Posts Tagged ‘St. Clare Girls Centre’
(St. Clare Centre for Girls is founded on several “pillars.” One such pillar is the “Pillar of Sport.”)
What is a sport? Sport refers to any form of competitive physical activity, which, aims to use, maintain or improve physical ability. At St. Clare, one of our four pillars, sport, is carried out daily to help with physical fitness. Some of the sport activities include: football (soccer), netball, volleyball, high jump, badminton, and other. Jogging is the most important one because it helps the students and the pupils to strengthen their bones and muscles first before starting the other sports mentioned above.
When engaging in a sporting activity, the students have teachers who train them. The pillar of sport is taken seriously for its role with physical flexibility and mind relaxation following a day of being in classes. Sports are very important to us at St. Clare for we know that by having exercises each day, we are able to retain strength in our bones and flexibility in our bodies. This way we can become free thinkers and stay young.
Physical exercise is also beneficial for us because it reduces the chances of arteriosclerosis since excess fat is broken down and the heart is kept active and strong. We can avoid obesity and high blood pressure.
We had never participated in competition with other schools, but with the help of the teachers who train us, in March and April of 2012, we were able to go to the provincial level. This was a good beginning for us because we believe that next time, we can go to the national level.
So say NO to laziness and YES to exercise in order to live a happy and long life free of stress.
By Beatrice Gacheri (a student in Form 4)
(Written by the older girls at St. Clare Centre for Girls)
I wish to share my thoughts with other Kenyans and people from different countries and continents who read this article. For me, “rule” is a governing principle in which everyone in a country is expected to obey the laws, including powerful people, military leaders, parents, and family members in a prescribed and correct manner. It is not an option, but is something to which people must assent.
In school, students try to obey their administrators, headmistresses/headmasters, teachers, prefects and each other. Following the rules is very important in our daily lives. We follow rules to avoid punishments and for our lives and studies to run smoothly. Teachers encourage students to follow the rules in order to succeed. Students must focus, study hard and “burn the midnight oil” in order to do well with their examinations.
Rules help a person be a good model and a successful person. Every successful person has practiced discipline and obedience. This motivates me so that I can achieve my goals.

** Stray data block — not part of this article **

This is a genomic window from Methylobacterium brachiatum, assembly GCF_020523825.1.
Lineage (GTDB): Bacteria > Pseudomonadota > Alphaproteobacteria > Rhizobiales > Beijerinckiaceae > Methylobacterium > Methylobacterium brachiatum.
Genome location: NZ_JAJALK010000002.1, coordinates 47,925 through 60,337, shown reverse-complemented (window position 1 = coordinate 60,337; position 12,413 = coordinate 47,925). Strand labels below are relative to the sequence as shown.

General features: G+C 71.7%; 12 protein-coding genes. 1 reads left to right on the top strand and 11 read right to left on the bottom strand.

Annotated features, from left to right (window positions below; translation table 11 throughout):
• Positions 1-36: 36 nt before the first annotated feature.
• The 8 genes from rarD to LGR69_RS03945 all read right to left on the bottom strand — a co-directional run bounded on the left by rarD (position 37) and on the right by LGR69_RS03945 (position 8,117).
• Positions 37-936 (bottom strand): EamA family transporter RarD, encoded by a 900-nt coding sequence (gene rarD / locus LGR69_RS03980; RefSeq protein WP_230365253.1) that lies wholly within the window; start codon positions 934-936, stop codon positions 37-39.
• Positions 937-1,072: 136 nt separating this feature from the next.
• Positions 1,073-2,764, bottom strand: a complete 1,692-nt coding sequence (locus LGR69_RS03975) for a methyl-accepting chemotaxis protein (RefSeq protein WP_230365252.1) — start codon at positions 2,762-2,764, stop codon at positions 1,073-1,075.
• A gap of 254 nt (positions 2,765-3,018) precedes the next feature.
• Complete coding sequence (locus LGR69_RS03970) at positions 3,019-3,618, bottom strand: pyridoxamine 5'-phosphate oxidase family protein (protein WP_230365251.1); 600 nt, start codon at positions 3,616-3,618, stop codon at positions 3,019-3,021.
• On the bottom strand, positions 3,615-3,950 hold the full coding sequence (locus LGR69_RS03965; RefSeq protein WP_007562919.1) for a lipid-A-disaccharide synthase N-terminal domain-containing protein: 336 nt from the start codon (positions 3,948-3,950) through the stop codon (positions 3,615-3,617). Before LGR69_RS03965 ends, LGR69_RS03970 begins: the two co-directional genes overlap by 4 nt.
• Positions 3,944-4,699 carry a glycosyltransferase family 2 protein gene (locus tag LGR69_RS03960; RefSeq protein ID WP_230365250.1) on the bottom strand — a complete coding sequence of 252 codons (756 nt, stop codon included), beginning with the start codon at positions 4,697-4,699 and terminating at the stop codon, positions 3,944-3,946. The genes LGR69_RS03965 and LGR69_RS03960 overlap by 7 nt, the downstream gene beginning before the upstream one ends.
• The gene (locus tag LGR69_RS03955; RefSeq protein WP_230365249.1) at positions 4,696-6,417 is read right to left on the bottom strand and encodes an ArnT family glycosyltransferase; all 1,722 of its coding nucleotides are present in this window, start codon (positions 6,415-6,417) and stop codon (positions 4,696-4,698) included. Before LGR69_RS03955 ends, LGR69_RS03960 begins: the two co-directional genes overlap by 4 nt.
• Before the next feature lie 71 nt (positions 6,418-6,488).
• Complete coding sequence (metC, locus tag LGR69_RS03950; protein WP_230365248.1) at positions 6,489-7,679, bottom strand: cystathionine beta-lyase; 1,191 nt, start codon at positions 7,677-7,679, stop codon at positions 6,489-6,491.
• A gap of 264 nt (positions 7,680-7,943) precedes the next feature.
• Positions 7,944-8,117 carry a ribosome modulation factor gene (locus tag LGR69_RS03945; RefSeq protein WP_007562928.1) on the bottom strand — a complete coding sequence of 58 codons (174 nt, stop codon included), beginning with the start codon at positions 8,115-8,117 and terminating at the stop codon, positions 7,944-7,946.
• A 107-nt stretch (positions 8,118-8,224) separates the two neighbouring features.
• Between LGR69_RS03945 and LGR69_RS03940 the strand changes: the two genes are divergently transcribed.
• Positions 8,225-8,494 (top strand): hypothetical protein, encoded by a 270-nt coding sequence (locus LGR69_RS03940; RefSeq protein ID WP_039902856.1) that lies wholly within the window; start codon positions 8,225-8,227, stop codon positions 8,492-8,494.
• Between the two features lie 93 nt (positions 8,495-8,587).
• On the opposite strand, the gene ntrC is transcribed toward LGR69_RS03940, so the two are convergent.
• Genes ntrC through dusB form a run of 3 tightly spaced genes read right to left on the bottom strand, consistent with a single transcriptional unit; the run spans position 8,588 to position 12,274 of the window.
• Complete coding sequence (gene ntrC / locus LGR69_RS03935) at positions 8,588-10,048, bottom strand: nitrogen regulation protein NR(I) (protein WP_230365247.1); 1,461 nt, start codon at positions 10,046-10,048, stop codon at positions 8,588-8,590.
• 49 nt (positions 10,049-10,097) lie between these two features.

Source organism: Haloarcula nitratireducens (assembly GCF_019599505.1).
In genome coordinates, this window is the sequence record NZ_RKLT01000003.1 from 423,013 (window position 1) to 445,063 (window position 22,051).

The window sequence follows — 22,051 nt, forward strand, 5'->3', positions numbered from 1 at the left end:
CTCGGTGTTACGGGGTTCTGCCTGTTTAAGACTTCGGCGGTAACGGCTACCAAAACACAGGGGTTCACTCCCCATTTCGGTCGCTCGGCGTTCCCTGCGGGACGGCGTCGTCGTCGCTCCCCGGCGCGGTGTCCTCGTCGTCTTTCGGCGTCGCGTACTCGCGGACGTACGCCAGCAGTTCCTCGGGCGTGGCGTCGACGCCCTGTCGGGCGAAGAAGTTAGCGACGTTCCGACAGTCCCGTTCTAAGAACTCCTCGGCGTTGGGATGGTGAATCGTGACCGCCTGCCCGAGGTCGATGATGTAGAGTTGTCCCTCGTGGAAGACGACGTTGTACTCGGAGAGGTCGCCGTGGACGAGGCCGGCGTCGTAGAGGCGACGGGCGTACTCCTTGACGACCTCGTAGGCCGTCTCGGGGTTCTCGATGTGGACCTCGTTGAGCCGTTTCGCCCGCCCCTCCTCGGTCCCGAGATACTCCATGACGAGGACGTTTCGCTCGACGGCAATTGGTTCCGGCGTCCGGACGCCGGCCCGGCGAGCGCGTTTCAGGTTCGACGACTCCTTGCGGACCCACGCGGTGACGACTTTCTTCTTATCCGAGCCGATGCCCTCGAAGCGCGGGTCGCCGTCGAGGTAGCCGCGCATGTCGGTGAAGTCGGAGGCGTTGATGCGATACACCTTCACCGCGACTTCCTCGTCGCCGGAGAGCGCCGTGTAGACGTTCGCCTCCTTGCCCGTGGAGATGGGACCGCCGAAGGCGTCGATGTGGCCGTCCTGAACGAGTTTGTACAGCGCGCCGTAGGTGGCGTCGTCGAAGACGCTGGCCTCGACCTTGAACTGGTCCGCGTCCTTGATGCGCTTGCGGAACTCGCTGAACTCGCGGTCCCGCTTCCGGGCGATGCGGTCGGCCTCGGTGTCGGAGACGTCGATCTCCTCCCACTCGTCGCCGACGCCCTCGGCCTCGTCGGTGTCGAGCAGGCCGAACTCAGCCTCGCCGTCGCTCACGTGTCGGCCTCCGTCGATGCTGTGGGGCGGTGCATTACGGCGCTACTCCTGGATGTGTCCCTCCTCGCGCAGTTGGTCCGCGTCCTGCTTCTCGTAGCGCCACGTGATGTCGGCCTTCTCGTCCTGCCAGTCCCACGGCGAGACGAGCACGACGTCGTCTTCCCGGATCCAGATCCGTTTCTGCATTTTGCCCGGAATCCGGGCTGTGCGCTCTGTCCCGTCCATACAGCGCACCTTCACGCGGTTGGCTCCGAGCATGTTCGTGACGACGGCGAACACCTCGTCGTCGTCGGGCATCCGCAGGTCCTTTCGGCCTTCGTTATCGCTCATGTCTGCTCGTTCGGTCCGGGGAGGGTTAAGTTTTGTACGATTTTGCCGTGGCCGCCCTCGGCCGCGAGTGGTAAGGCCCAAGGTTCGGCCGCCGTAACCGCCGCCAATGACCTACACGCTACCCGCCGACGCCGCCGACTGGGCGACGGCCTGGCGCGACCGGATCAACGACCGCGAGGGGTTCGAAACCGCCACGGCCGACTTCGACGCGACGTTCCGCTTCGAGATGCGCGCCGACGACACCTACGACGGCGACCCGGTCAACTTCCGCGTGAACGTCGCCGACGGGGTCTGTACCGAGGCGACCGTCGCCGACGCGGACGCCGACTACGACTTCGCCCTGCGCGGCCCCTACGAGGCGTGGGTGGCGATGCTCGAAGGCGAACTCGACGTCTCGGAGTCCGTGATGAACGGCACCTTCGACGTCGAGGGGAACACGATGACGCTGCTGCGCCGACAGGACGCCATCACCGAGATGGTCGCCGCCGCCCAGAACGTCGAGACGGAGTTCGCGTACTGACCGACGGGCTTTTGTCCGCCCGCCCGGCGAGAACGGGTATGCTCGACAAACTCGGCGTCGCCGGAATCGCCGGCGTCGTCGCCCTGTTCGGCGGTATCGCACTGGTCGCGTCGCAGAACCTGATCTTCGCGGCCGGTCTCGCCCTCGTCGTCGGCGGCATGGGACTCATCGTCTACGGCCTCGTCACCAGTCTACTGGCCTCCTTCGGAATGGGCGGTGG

A leader is someone who is responsible for others. In Kenya, we know of leaders and some include: Father Francis Limo Riwa, our director, from Tanzania. There is Mwai Kibaki, the third president of Kenya and Barak Obama, the U.S. president. I have read newspapers and books and discovered what are the qualities of a good leader. Some of the qualities are: faithful and fair to all, honesty, hardworking, humility, generosity, being friendly, kindness, goal oriented, courageous, polite, loyal, trustworthy, respectful and compassionate.
How can a person become a leader in Kenya or anywhere? Be a role model, and a person of integrity. Take care of school property and follow schools rules. When talking to people, be respectful to those who are older and to colleagues.
By Agnes Alex M.
Several young primary girls from St. Clare Girls’ Centre along with their teacher, Mr. Musyimi have caught Father Riwa’s focus on creating food sustainability. Under the guidance of Mr. Musyimi, over thirty primary school girls at St. Clare Centre began a “tomato club.” They planted tomato seeds on a seedbed. Approximately 1,500 seedlings were later transplanted into a small garden. After planting these seedlings, the club members and Mr. Musyimi took care of them each day. The care of the tomato plants was challenging due to interference from chickens, pests and diseases. The tomatoes had to be watered daily and sprayed frequently. In addition, it became very tempting to just grab a fresh tomato from the garden and take a secret bite.
With the help of their teacher, Madam Catherine, and Sister Renee, the girls in Class 5 (5th grade) made their own rosaries. (Sister Renee’s brother, Owen and his wife, Sandy, supplied the materials for the project.) The girls at St. Clare say the rosary every day as part of their evening prayers.